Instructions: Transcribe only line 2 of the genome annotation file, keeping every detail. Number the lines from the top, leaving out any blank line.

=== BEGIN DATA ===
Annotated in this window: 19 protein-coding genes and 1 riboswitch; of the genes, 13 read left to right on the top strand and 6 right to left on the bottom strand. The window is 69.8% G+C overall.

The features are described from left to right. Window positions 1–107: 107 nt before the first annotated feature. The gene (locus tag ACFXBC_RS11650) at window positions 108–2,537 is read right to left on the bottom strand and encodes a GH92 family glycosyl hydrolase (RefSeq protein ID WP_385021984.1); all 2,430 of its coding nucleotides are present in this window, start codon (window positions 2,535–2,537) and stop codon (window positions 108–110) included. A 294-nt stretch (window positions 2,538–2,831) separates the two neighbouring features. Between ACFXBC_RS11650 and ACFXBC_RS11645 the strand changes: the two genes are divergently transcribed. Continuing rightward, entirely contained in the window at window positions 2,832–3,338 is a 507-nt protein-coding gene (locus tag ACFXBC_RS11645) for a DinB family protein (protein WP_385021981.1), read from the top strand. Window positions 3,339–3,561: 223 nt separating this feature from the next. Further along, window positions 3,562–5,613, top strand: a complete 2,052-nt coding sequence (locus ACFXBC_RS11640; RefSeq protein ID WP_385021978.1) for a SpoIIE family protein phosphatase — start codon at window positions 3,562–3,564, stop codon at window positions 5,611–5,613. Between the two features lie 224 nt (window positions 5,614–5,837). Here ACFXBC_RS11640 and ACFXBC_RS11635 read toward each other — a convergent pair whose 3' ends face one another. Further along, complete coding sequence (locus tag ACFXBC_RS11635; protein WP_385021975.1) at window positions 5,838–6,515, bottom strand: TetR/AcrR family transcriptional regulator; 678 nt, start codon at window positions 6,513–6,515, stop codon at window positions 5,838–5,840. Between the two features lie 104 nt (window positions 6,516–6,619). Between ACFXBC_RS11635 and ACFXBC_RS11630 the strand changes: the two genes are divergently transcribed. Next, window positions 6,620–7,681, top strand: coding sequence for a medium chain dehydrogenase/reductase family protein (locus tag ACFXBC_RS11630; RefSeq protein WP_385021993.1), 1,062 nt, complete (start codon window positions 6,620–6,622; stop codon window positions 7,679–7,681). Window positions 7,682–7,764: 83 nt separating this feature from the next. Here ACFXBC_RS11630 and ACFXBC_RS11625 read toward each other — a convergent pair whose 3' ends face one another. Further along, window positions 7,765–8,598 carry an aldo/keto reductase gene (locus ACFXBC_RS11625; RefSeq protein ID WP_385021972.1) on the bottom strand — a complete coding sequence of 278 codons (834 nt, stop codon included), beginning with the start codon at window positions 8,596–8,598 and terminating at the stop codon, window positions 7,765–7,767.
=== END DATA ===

The features are described from left to right. Window positions 1–107: 107 nt before the first annotated feature. The gene (locus tag ACFXBC_RS11650) at window positions 108–2,537 is read right to left on the bottom strand and encodes a GH92 family glycosyl hydrolase (RefSeq protein ID WP_385021984.1); all 2,430 of its coding nucleotides are present in this window, start codon (window positions 2,535–2,537) and stop codon (window positions 108–110) included. A 294-nt stretch (window positions 2,538–2,831) separates the two neighbouring features. Between ACFXBC_RS11650 and ACFXBC_RS11645 the strand changes: the two genes are divergently transcribed. Continuing rightward, entirely contained in the window at window positions 2,832–3,338 is a 507-nt protein-coding gene (locus tag ACFXBC_RS11645) for a DinB family protein (protein WP_385021981.1), read from the top strand. Window positions 3,339–3,561: 223 nt separating this feature from the next. Further along, window positions 3,562–5,613, top strand: a complete 2,052-nt coding sequence (locus ACFXBC_RS11640; RefSeq protein ID WP_385021978.1) for a SpoIIE family protein phosphatase — start codon at window positions 3,562–3,564, stop codon at window positions 5,611–5,613. Between the two features lie 224 nt (window positions 5,614–5,837). Here ACFXBC_RS11640 and ACFXBC_RS11635 read toward each other — a convergent pair whose 3' ends face one another. Further along, complete coding sequence (locus tag ACFXBC_RS11635; protein WP_385021975.1) at window positions 5,838–6,515, bottom strand: TetR/AcrR family transcriptional regulator; 678 nt, start codon at window positions 6,513–6,515, stop codon at window positions 5,838–5,840. Between the two features lie 104 nt (window positions 6,516–6,619). Between ACFXBC_RS11635 and ACFXBC_RS11630 the strand changes: the two genes are divergently transcribed. Next, window positions 6,620–7,681, top strand: coding sequence for a medium chain dehydrogenase/reductase family protein (locus tag ACFXBC_RS11630; RefSeq protein WP_385021993.1), 1,062 nt, complete (start codon window positions 6,620–6,622; stop codon window positions 7,679–7,681). Window positions 7,682–7,764: 83 nt separating this feature from the next. Here ACFXBC_RS11630 and ACFXBC_RS11625 read toward each other — a convergent pair whose 3' ends face one another. Further along, window positions 7,765–8,598 carry an aldo/keto reductase gene (locus ACFXBC_RS11625; RefSeq protein ID WP_385021972.1) on the bottom strand — a complete coding sequence of 278 codons (834 nt, stop codon included), beginning with the start codon at window positions 8,596–8,598 and terminating at the stop codon, window positions 7,765–7,767.